Sunday Lunch: A True Italian’s Childhood Memories
A tavola! is the call that brings everybody to the table, a place where Italians like to linger. A tavola non s’invecchia, my father liked to say. Literally: “one doesn’t grow old at the table,” meaning that we should take our time to eat, enjoying the company and the conversation, which are also nourishing.
Growing up, the main meal of my day was lunch, il pranzo, prepared by my mother for our family of four. We followed the traditional structure: primo (pasta, rice, or soup), secondo (a meat, fish or egg dish), contorno (side dish), and frutta. The Sunday lunch – il pranzo della domenica – was richer than the weekday ones and included dessert (dolce).
On Sunday morning, my mother would make a pot of ragù di carne, tomato and meat sauce. She would use some of it to dress her handmade egg pasta (usually tagliatelle) for lunch and the rest during the week. The smell wafting from the kitchen changed as ingredients were added in sequence. First came the soffritto, the traditional mix of minced onion, carrot and celery (cipolla, carota e sedano) gently cooked in olive oil (also used as a base for other dishes).
Carrot and celery were elements of gli odori. When I went grocery shopping for my mother I always had this item on my list, and I would get it for free from our neighborhood fruit and vegetable store. The owner prepared it on the fly, choosing among what we had available: sprigs of parsley, a carrot, a celery rib and a rosemary twig were a constant presence.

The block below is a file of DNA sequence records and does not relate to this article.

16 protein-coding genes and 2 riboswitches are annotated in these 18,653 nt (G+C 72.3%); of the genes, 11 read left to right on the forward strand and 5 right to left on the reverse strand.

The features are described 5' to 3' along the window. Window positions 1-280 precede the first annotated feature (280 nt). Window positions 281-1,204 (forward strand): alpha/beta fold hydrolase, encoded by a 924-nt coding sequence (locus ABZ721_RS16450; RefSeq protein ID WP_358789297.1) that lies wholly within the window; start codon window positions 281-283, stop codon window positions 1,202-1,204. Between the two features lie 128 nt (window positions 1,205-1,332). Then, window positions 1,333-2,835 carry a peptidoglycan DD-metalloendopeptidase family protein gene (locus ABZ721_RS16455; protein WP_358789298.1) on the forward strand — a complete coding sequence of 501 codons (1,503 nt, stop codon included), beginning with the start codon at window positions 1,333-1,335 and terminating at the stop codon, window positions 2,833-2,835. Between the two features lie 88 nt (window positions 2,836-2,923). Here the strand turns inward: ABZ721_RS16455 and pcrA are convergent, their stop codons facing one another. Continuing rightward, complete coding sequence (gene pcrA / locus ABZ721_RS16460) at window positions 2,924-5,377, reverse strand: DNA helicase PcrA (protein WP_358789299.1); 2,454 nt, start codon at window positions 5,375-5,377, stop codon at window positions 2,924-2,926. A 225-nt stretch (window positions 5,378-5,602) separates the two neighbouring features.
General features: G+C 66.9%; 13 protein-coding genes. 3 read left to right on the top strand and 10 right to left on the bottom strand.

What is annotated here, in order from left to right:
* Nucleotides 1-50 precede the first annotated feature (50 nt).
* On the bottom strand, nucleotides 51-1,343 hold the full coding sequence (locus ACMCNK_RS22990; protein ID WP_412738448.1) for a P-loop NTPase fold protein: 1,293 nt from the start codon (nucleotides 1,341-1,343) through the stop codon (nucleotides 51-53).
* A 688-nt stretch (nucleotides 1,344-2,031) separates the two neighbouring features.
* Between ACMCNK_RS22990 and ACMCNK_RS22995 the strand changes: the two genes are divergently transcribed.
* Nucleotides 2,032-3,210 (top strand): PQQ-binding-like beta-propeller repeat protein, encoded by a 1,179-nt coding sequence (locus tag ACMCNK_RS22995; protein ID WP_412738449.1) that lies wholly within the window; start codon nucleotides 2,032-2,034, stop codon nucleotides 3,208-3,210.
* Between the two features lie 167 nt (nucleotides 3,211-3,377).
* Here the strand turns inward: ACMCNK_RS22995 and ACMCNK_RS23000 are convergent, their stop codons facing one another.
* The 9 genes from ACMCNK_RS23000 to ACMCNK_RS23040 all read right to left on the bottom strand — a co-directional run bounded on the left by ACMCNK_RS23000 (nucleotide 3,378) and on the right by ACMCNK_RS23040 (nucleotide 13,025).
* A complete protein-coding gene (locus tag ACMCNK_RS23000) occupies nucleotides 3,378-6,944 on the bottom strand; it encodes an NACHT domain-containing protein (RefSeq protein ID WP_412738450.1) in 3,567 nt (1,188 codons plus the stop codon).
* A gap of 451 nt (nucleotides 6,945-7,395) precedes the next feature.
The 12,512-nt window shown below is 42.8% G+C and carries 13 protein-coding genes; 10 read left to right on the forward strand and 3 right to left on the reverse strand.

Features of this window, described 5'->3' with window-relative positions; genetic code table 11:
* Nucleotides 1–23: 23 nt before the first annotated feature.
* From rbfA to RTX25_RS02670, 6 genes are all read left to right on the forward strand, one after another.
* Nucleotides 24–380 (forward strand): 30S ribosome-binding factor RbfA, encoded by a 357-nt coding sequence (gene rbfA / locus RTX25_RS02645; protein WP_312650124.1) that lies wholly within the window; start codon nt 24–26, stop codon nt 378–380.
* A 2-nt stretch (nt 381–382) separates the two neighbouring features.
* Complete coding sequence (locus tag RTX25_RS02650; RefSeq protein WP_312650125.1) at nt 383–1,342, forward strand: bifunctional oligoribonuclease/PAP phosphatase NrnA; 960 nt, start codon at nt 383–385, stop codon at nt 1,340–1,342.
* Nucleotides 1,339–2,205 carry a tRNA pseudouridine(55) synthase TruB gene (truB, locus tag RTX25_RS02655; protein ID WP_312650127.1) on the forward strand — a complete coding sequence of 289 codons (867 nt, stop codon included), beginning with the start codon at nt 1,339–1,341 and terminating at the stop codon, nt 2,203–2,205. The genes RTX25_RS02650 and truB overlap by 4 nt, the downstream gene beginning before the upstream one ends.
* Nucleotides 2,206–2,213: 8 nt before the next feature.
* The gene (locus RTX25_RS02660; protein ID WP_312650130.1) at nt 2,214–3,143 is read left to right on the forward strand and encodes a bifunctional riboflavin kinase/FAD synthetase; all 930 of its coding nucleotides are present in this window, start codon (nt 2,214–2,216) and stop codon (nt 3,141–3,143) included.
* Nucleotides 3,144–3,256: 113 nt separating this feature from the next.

To the fragrant soffritto, my mother added ground lean meat (half pork and half beef) and the smell took on a meaty character. She splashed the meat with some dry white wine and, when it had evaporated, she poured into the pot a bottle of her homemade strained tomatoes. As that boiled gently, the smell slowly took on the familiar character of the final sauce.
She cooked the ragù in a tegame di coccio, earthenware pot that allows slow, gentle cooking. She had pots in many sizes, from the small tegamino in which she cooked one or two eggs sunny side up to the larger ones which she used for the the ragù stewed artichokes and other dishes.
The roasted meat that always made up the Sunday main course was also cooked on the stove and ranged from arrosto (roast beef) to chicken or rabbit cut into pieces and cooked with rosemary and black olives. My mother didn’t like to turn on her oven so not much was cooked al forno (oven-roasted) in our house. She usually made mashed potatoes (purè di patate) as a side dish, using her food mill to process the boiled potatoes, then adding milk, butter, and Parmigiano-Reggiano to turn them into a flavorful cream.
Special occasions called for cappelletti in brodo as primo and when that happened, my mother prepared the broth the day before, using half beef and half chicken meat plus various vegetables. The boiled meat (bollito misto) was the main course that followed the rich soup and the boiled vegetables were served as part of the side dish.
My favorite spring dessert was fragole con la panna (fresh strawberries with whipped cream), a popular option even at restaurants. My brother and I were thrilled when my father brought home a tray of fresh pastries (paste) – but those deserve a whole new post, so stay tuned.
With a specialty in handmade pasta, Simona provides detailed, accessible tutorials teaching readers to cook like an Italian right from home on Live Like an Italian as well as on her own blog, briciole.